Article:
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CNN sues President Trump, demanding reporter Jim Acosta's return to the White House

The network said it was seeking 'an immediate restraining order' forcing the White House to return Acosta's White House press credentials.

CNN filed Tuesday a lawsuit against the Trump administration in federal court, demanding that the White House return correspondent Jim Acosta's press credentials, the cable news network announced Tuesday.

"The wrongful revocation of these credentials violates CNN and Acosta’s First Amendment rights of freedom of the press, and their Fifth Amendment rights to due process," the network said in a statement posted to its website.

The network said it was seeking "an immediate restraining order" forcing the White House to return Acosta's White House press credentials and that it "will seek permanent relief as part of this process."

"While the suit is specific to CNN and Acosta, this could have happened to anyone," the statement reads. "If left unchallenged, the actions of the White House would create a dangerous chilling effect for any journalist who covers our elected officials."

The administration pulled Acosta's credentials last week after a heated exchange with President Donald Trump during a White House news conference, in which the president called the CNN reporter a "rude, terrible person."

Amid the back and forth, Acosta resisted a White House aide's effort to take the microphone from him. In justifying the decision to revoke Acosta's White House pass, press secretary Sarah Sanders said the administration will "never tolerate a reporter placing his hands on a young woman just trying to do her job as a White House intern."

Sanders then was criticized for tweeting a video which she claimed "clearly documented" Acosta's "inappropriate behavior." Experts said the video's speed was altered to make it appear that Acosta gave the young woman a "karate chop" when he actually gently pushed her arm away.

The video had been promoted by InfoWars, a far-right site that peddles wild conspiracies, including the outrageous assertion that the 2012 Sandy Hook shooting in which 20 children died was a hoax.

The White House dismissed the lawsuit as "more grandstanding from CNN" in a statement on Tuesday.

The administration argued that CNN has nearly 50 other reporters with "hard pass" White House credentials and that "Mr. Acosta is no more or less special than any other media outlet or reporter with respect to the First Amendment." The statement cited Acosta's refusal to surrender the microphone "so that other reporters might ask their questions," as the reason for Acosta's punishment.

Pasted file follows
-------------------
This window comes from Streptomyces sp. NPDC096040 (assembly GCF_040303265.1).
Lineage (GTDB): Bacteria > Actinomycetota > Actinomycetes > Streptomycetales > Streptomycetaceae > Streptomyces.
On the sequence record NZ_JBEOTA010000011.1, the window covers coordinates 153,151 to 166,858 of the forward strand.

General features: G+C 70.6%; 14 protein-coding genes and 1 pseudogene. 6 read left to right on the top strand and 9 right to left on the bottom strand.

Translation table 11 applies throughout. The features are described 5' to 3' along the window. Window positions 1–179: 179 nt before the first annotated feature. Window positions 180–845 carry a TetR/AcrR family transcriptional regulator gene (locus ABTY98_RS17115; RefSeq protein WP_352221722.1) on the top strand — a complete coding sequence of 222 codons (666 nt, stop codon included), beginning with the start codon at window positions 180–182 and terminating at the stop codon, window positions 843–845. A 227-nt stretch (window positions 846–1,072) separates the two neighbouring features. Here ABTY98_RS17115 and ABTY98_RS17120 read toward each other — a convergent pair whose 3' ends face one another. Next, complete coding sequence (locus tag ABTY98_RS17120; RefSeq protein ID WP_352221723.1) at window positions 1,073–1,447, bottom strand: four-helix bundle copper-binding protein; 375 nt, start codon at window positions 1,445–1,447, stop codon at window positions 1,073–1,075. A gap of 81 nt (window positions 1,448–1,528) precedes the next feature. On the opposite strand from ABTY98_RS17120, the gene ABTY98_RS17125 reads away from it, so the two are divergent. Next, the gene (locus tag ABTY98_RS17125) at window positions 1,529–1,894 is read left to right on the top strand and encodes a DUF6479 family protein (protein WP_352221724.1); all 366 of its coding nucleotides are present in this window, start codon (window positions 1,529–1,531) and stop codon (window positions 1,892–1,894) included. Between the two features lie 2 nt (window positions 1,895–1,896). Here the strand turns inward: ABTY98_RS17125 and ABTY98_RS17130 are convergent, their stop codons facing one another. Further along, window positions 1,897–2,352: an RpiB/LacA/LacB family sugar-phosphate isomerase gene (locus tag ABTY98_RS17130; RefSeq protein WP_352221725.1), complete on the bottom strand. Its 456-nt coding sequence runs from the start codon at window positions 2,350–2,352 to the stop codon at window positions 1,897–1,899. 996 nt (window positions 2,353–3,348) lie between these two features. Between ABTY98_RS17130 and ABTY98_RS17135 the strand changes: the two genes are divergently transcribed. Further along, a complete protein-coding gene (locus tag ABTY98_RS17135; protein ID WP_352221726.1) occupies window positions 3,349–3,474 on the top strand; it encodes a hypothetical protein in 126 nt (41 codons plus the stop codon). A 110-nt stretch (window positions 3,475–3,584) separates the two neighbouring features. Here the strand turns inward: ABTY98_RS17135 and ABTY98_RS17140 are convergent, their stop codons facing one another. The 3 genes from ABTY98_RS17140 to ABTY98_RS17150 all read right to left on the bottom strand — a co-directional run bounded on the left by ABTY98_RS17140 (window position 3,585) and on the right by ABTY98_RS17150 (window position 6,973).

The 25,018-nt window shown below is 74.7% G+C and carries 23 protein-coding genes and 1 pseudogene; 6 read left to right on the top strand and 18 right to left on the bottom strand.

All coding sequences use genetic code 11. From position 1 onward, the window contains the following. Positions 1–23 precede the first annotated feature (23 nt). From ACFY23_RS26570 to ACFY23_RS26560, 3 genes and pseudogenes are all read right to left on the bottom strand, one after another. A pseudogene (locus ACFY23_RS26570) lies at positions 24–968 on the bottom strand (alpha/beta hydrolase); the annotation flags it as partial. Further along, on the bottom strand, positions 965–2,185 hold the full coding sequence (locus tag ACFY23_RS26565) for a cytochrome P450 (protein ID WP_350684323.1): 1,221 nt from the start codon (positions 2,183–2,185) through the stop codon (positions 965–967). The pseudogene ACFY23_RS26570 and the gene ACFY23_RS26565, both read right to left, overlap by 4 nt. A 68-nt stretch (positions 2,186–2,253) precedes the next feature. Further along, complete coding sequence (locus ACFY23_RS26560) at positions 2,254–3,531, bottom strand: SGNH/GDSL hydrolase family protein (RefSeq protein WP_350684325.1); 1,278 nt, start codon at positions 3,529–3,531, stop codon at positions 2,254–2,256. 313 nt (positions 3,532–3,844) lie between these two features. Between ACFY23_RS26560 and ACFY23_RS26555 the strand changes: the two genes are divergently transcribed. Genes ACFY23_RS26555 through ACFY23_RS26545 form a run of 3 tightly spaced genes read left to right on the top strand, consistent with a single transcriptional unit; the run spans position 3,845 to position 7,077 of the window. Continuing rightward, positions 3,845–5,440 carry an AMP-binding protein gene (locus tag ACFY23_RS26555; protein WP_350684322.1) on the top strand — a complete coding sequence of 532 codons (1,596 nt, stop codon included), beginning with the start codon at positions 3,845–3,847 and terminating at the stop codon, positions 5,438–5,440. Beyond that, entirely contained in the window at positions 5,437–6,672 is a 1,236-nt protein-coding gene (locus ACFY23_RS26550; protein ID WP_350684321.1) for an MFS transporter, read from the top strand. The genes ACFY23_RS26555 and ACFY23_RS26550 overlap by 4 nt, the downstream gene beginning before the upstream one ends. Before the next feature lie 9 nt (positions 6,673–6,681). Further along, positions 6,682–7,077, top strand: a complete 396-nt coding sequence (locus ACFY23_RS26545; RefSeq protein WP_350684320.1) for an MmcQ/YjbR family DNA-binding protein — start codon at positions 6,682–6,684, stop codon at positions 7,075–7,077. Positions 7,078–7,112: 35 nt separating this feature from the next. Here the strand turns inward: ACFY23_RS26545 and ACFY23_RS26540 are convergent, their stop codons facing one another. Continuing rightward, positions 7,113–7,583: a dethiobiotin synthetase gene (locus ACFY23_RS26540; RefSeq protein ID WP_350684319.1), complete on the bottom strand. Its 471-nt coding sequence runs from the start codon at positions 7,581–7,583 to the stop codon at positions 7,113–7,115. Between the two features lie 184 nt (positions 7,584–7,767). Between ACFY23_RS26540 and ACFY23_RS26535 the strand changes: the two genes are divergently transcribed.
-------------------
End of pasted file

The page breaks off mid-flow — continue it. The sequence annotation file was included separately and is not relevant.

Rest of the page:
"The White House cannot run an orderly and fair press conference when a reporter acts this way, which is neither appropriate nor professional," the statement said. "The First Amendment is not served when a single reporter, of more than 150 present, attempts to monopolize the floor. If there is no check on this type of behavior it impedes the ability of the President, the White House staff, and members of the media to conduct business."

Sanders is named as a defendant in CNN's lawsuit, along with Trump, chief of staff John Kelly and deputy chief of staff for communications Bill Shine. The Secret Service, agency director Randolph Alles and an unidentified Secret Service agent are also listed as defendants in the court filing.

CNN filed the lawsuit in the U.S. District Court for Washington, D.C.

In the filing, the network called Acosta's "severe and unprecedented punishment" the "culmination of years of hostility by President Trump against CNN and Acosta based on the contents of their reporting – an unabashed attempt to censor the press and exclude reporters from the White House who challenge and dispute the President's point of view."

Trump has declared the news media the "enemy of the American people" and CNN has consistently been the main target of his ire. He began to label the network as "fake news" before he took office, in another tense news conference on Jan. 11, 2017, in which he called Acosta "rude."

Contributing: Christal Hayes and Josh Hafner, USA TODAY